Huntin’ Blues

An acquaintance of mine has been grousing about his hunting “luck” recently on Facebook. By luck I mean his lack of success. There is luck involved in hunting. My first whitetail was a 135-inch buck that stumbled into an Alabama green field one afternoon as I sat in an elevated stand drawn by chance. But if you are simply interested in freezer meat and relying on luck to bless you, well…

My amigo from my NRA days was lamenting that he was headed to Walmart for “every ounce of deer urine.” Doe pee may help if there are rutting bucks using the area and there are does in estrus. I really don’t know whether it works because I’ve never used doe pee.

One estimate of the annual expenditure by deer hunters on their passion is $22 billion—yep, billion with a “b.” I don’t know what all is taken into account, but a partial list would include: property leases, guides, trucks, fuel, calls, guns, bows, ammo, arrows, scent-concealing clothing, doe pee, baits of various kinds, optics and so on. That’s a lot of scratch just to persuade an animal with the IQ of a rock come into range.

When I first started chasing critters to eat and hang on the wall I had no idea what I was doing. I recall stopping in a sporting goods store in Bridgeport, California, early in my deer hunting career. The store had some “deer lures,” one apple scented and another doe-in-heat lure. I asked the owner if they really worked. His answer, “Well, deer like to eat and have sex!” Fortunately, I wasn’t all that gullible and kept my money in my pocket.

10 pointer

This 10-point (eastern count) buck was so used to the Jeeps coming around and feeding him corn that he would come out and pose. He stood 15 yards away for several minutes while Dave snapped several pictures of him.

Hunting and investing in real estate have a lot in common. The most important factor in success for each is location, location and location. If you are hunting where your prey isn’t, you won’t have much success, despite camouflage, doe pee, food and neon signs proclaiming deer nirvana. Most of the hunting shows on television are done on private land and usually the landowner makes a special effort to provide the game animals with more desirable habitat than the surrounding country. I’m not saying that those young studs (and studettes) on TV don’t know how to hunt. They do, mostly. But you are a big part of their success by buying the products and places they tout, because the purveyors are counting on you buying their products or booking a hunt on their property.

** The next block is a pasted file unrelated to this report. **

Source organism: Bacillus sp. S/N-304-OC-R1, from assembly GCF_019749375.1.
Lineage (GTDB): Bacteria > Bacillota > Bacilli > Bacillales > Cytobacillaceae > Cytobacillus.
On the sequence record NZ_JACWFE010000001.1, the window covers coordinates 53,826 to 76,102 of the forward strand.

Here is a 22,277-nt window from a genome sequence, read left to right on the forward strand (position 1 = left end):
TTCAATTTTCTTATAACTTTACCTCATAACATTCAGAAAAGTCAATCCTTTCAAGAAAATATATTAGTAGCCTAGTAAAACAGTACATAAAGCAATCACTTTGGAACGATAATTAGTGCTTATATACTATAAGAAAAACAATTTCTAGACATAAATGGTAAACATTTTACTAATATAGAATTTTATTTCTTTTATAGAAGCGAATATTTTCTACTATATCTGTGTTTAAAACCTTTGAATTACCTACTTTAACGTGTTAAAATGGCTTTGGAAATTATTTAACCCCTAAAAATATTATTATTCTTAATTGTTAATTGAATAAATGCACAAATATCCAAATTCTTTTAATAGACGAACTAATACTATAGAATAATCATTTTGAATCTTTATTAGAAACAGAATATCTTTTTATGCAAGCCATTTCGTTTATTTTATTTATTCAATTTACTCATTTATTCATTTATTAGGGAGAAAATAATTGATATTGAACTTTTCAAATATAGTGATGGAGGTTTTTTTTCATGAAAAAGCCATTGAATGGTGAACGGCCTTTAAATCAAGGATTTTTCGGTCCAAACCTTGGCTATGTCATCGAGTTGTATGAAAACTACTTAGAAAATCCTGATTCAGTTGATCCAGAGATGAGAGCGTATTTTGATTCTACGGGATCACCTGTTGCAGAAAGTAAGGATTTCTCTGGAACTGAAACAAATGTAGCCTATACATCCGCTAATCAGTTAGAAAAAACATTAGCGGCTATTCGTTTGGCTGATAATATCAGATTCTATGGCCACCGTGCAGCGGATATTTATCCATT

These whitetails could not care less that there was a Jeep full of rednecks ready to kill them 20 yards away. Yellow corn is the all-time best camouflage extant.

These whitetails could not care less that there was a Jeep full of rednecks ready to kill them 20 yards away. Yellow corn is the all-time best camouflage extant.

Several years ago I was on a well-known and very large ranch in south Texas with Winchester on a cull-deer and hog hunt. Unlike most of the places I hunt on my own—even private land—where the roads are often deep two-tracks that turn to muck at the hint of a heavy fog, the roads on this beautiful ranch were surfaced with caliche and groomed to be highway smooth. The brush in this country is about the height of a one-story house and as thick as the winter fur on a bobcat. The hunting method is to tour the roads in an open-top Jeep with the front window down. Atop that window is a custom made padded bag that keeps expensive rifles from getting scratched. When the “guide”—driver, really—gets to an area where he knows deer are present he flips a switch on the dash that starts a corn feeder mounted on the rear of the Jeep. It spreads kernels of corn noisily down a stretch of the caliche. He then stops, turns the Jeep around, and we observe the deer evacuating the brush for the much-desired corn.

Dave shot this nice cull buck on this hunt. Unfortunately he vanished somewhere between the ranch and the taxidermist.

Dave shot this nice cull buck on this hunt. Unfortunately he vanished somewhere between the ranch and the taxidermist.

At the time I smoked a pipe, and I was smoking it. We had camo shirts on, but the Jeep was running and we were talking in a normal tone of voice, discussing whether this buck or that was a cull, or perhaps we should cull a doe or two from this bunch. The wind was blowing directly from behind us toward the deer. They knew perfectly well that we were there—in some cases there were more than a dozen deer anywhere from 10 to 50 yards in front of us. If memory serves, I shot four or five bucks, three does and a half dozen javelina over the three-day “hunt.” One of the bucks was a dandy 140-inch 3×3 whitetail that was eventually stolen somewhere between the ranch and the taxidermist. I recall thinking one time as we evaluated the deer in front of us, “Who needs doe pee and scent blockers or even camo clothes? All a guy needs is a ten dollar sack of feed corn!”

Dave Campbell
Dave Campbell began his hunting career with a spear off the southern California coast in the late 1960s. It did not take long for him to graduate to the gun on land. Campbell is the founding editor in chief of the NRA’s tremendously successful Shooting Illustrated magazine. In 2006 he also edited the iconic book of terminal ballistics, Rifle Bullets for the Hunter—A Definitive Study. He returned to his beloved Wyoming in 2007 as a freelance writer, though he usually refers to himself now as a “recovering editor.”
  1. Lisa Reply

    It’s always great to read advice from experts like yourself. I must admit I’m one of the suckers who buy sophisticated materials used for the hunt, even when there’s a much cheaper and much better alternative.

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